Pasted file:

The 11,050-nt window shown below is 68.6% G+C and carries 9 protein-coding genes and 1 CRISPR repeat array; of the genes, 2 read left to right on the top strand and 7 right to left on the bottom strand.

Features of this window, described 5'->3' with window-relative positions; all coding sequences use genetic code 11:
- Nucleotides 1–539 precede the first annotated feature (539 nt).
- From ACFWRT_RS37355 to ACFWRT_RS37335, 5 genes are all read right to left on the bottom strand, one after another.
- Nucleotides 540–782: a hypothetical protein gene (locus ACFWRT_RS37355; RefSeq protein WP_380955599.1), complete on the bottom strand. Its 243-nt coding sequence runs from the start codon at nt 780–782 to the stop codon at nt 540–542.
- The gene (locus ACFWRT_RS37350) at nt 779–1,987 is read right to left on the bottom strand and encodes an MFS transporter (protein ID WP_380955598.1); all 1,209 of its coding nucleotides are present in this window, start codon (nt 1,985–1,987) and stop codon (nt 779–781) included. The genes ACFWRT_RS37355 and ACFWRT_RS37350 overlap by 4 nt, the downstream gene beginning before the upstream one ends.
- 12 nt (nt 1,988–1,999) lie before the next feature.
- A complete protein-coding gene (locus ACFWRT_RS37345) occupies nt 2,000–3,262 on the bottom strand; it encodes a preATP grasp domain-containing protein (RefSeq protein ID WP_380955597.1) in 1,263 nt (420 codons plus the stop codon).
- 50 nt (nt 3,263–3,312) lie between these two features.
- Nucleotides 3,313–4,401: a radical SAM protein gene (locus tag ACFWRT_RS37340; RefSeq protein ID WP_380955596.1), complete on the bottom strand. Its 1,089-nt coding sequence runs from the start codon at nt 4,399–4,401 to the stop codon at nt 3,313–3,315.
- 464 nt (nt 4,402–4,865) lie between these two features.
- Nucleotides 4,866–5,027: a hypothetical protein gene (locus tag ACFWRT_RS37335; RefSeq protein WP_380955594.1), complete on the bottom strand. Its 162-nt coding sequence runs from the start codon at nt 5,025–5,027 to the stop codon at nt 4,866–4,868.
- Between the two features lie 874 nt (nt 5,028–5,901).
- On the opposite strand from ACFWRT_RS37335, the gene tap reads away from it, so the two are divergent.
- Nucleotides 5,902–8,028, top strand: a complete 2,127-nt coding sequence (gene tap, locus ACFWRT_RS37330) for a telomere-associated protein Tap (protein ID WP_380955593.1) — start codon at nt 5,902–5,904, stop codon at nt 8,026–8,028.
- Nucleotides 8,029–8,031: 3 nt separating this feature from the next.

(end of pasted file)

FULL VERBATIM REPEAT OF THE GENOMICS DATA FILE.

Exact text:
The 11,050-nt window shown below is 68.6% G+C and carries 9 protein-coding genes and 1 CRISPR repeat array; of the genes, 2 read left to right on the top strand and 7 right to left on the bottom strand.

Features of this window, described 5'->3' with window-relative positions; all coding sequences use genetic code 11:
- Nucleotides 1–539 precede the first annotated feature (539 nt).
- From ACFWRT_RS37355 to ACFWRT_RS37335, 5 genes are all read right to left on the bottom strand, one after another.
- Nucleotides 540–782: a hypothetical protein gene (locus ACFWRT_RS37355; RefSeq protein WP_380955599.1), complete on the bottom strand. Its 243-nt coding sequence runs from the start codon at nt 780–782 to the stop codon at nt 540–542.
- The gene (locus ACFWRT_RS37350) at nt 779–1,987 is read right to left on the bottom strand and encodes an MFS transporter (protein ID WP_380955598.1); all 1,209 of its coding nucleotides are present in this window, start codon (nt 1,985–1,987) and stop codon (nt 779–781) included. The genes ACFWRT_RS37355 and ACFWRT_RS37350 overlap by 4 nt, the downstream gene beginning before the upstream one ends.
- 12 nt (nt 1,988–1,999) lie before the next feature.
- A complete protein-coding gene (locus ACFWRT_RS37345) occupies nt 2,000–3,262 on the bottom strand; it encodes a preATP grasp domain-containing protein (RefSeq protein ID WP_380955597.1) in 1,263 nt (420 codons plus the stop codon).
- 50 nt (nt 3,263–3,312) lie between these two features.
- Nucleotides 3,313–4,401: a radical SAM protein gene (locus tag ACFWRT_RS37340; RefSeq protein ID WP_380955596.1), complete on the bottom strand. Its 1,089-nt coding sequence runs from the start codon at nt 4,399–4,401 to the stop codon at nt 3,313–3,315.
- 464 nt (nt 4,402–4,865) lie between these two features.
- Nucleotides 4,866–5,027: a hypothetical protein gene (locus tag ACFWRT_RS37335; RefSeq protein WP_380955594.1), complete on the bottom strand. Its 162-nt coding sequence runs from the start codon at nt 5,025–5,027 to the stop codon at nt 4,866–4,868.
- Between the two features lie 874 nt (nt 5,028–5,901).
- On the opposite strand from ACFWRT_RS37335, the gene tap reads away from it, so the two are divergent.
- Nucleotides 5,902–8,028, top strand: a complete 2,127-nt coding sequence (gene tap, locus ACFWRT_RS37330) for a telomere-associated protein Tap (protein ID WP_380955593.1) — start codon at nt 5,902–5,904, stop codon at nt 8,026–8,028.
- Nucleotides 8,029–8,031: 3 nt separating this feature from the next.